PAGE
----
John Templin Jr. has been fishing at Moosehead Lake most of his life, but not once during those 30-plus years has the Smithfield native laid eyes on a brook trout that compares to the one the family put on the boat on June 11.
In the Templin family, brook trout bragging rights now belong to his youngest daughter, 4-year-old Gracie, and his wife, Ceara.
John set the hook, while Gracie and Ceara took care of the reeling, to land a gorgeous Moosehead Lake brook trout that measured 24 3/4 inches and weighed 5 1/2 pounds.
“It was pretty awesome,” said John Templin, the general manager at Woodsmith’s Manufacturing in Oakland. “The little one, she’s like, ‘oh, geez, it’s cool,’ but she can’t comprehend how big of a fish that was.”
The Templins, who have a camp at Moosehead, were fishing off their new 27-foot boat. The boat has three pontoons, which can handle the rough water conditions that can pop up on the lake. It also features an enclosure on the back in case of rainy or cold weather.
While it might look like a pleasure boat at first glance, theirs is rigged up and ready to fish. Templin installed an adjustable mount on the tow bar that enables him to run six rods simultaneously.
“I’d run two, stack ’em, off each downrigger and then I’d run two lead core rods, one off each side,” Templin said.
That enables him to accommodate rods for him, Ceara, the kids and thensome.
On this excursion, John Templin rigged up one of the lead core roads especially for Gracie. It featured a blue Hookmore Leaders spoon that she had picked out at Indian Hill Trading Post in Greenville.
The lure, running on four to five colors of lead core, proved to be a lucky charm for Gracie.
“I had that one set light, so you could hear it, and that one started singing,” Templin said of the reel on Gracie’s rod. “I grabbed it, set the hook and said ‘get back here.’”
Gracie began the difficult task of reeling in the fish, which Templin knew was a good one.
“She was getting tired and I’m like, come on, keep going,’” Templin said.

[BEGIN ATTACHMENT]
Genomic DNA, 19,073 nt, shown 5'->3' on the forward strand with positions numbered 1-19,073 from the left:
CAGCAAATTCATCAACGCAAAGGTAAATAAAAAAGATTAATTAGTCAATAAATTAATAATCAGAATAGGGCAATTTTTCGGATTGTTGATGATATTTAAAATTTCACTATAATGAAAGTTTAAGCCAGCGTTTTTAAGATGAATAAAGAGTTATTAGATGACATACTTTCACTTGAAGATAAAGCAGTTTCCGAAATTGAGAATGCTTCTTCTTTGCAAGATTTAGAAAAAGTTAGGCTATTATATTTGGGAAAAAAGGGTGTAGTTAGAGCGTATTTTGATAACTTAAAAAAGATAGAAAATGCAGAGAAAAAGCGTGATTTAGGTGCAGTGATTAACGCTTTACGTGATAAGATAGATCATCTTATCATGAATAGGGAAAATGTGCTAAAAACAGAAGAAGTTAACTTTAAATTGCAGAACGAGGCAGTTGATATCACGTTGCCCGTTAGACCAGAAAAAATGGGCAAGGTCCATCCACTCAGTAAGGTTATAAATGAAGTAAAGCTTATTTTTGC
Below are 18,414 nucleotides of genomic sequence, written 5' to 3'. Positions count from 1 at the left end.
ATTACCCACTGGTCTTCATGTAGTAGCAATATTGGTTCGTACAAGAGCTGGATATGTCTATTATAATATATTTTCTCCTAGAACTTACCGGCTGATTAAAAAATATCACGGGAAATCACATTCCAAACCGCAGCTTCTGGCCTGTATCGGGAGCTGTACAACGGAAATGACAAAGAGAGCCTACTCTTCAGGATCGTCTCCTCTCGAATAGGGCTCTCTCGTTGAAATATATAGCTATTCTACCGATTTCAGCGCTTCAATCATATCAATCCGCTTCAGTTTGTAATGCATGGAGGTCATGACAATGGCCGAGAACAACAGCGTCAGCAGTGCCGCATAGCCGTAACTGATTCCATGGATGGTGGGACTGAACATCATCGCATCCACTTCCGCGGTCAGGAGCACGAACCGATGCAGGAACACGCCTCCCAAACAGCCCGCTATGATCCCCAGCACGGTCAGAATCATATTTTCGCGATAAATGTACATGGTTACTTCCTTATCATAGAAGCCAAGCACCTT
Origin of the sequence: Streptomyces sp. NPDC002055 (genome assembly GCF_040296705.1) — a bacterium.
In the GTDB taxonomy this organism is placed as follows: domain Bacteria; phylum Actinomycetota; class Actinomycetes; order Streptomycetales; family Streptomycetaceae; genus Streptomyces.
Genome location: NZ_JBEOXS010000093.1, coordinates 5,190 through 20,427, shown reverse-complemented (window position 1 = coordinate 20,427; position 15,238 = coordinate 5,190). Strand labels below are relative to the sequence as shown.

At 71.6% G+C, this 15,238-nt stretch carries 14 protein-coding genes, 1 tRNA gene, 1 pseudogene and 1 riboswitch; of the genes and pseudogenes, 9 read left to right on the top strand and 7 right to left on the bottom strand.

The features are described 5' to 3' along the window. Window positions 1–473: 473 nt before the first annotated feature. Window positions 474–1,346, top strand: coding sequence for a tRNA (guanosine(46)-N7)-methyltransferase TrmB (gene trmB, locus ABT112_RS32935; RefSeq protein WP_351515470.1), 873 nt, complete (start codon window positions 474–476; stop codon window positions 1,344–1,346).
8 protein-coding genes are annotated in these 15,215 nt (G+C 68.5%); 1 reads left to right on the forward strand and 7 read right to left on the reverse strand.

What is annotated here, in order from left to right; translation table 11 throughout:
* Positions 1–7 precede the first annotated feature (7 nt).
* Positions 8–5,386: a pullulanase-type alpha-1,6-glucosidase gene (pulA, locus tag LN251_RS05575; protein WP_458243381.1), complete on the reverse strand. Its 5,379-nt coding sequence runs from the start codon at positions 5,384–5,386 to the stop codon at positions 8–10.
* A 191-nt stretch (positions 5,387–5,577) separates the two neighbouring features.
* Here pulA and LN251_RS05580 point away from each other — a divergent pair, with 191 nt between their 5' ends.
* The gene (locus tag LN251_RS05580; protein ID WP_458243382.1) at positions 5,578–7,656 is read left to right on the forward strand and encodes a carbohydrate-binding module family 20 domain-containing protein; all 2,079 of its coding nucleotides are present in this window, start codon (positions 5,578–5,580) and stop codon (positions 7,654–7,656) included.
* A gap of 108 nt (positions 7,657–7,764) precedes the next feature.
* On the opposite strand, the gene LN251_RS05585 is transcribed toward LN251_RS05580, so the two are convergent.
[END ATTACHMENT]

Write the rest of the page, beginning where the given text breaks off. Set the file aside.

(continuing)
Gracie battled the fish for a short time before John invited Ceara to take over while he netted the fish and got it on the deck.
Moosehead’s slot limit requires anglers to release brook trout that measure between 18 and 22 inches. This one was bigger than that.
“I said, oh, yeah, we’re definitely keeping this,” said John, who gave all the credit for landing the fish to Gracie and Ceara.
He was quick to share the news with his father who, even with a lifetime of fishing on the Allagash, has not come across such a large brook trout.
“It’ll be something that we always have the memory of,” said Templin, who filled out the paperwork for Maine’s “One That Didn’t Get Away Club” administered by The Maine Sportsman magazine and dropped the fish off at the taxidermist to preserve the accomplishment.
“That was by far the biggest brookie that I’ve seen,” Templin said.
He confessed the catch helps take away the sting of an estimated 4-pound brookie that shook itself off the hook the previous weekend after he neglected to put the net in the boat.
John Templin said passing down fishing, hunting, trapping and other outdoor traditions to his children is an important part of the family’s heritage.
“My girls, they love it,” he said. “I hope that they get to enjoy it, have the memories, like I did when I was a kid.”
Templin, along with family members and friends, have continued to fish Moosehead hard this summer. But brook trout have been scarce.
“Since then, I have not caught another brookie this year,” he said.
“That’s the thing about fishing. You never know what you’re going to get, when you’re going to it, or if you’re going to catch anything.”
Correction: An earlier version of this report misstated the brook trout’s length.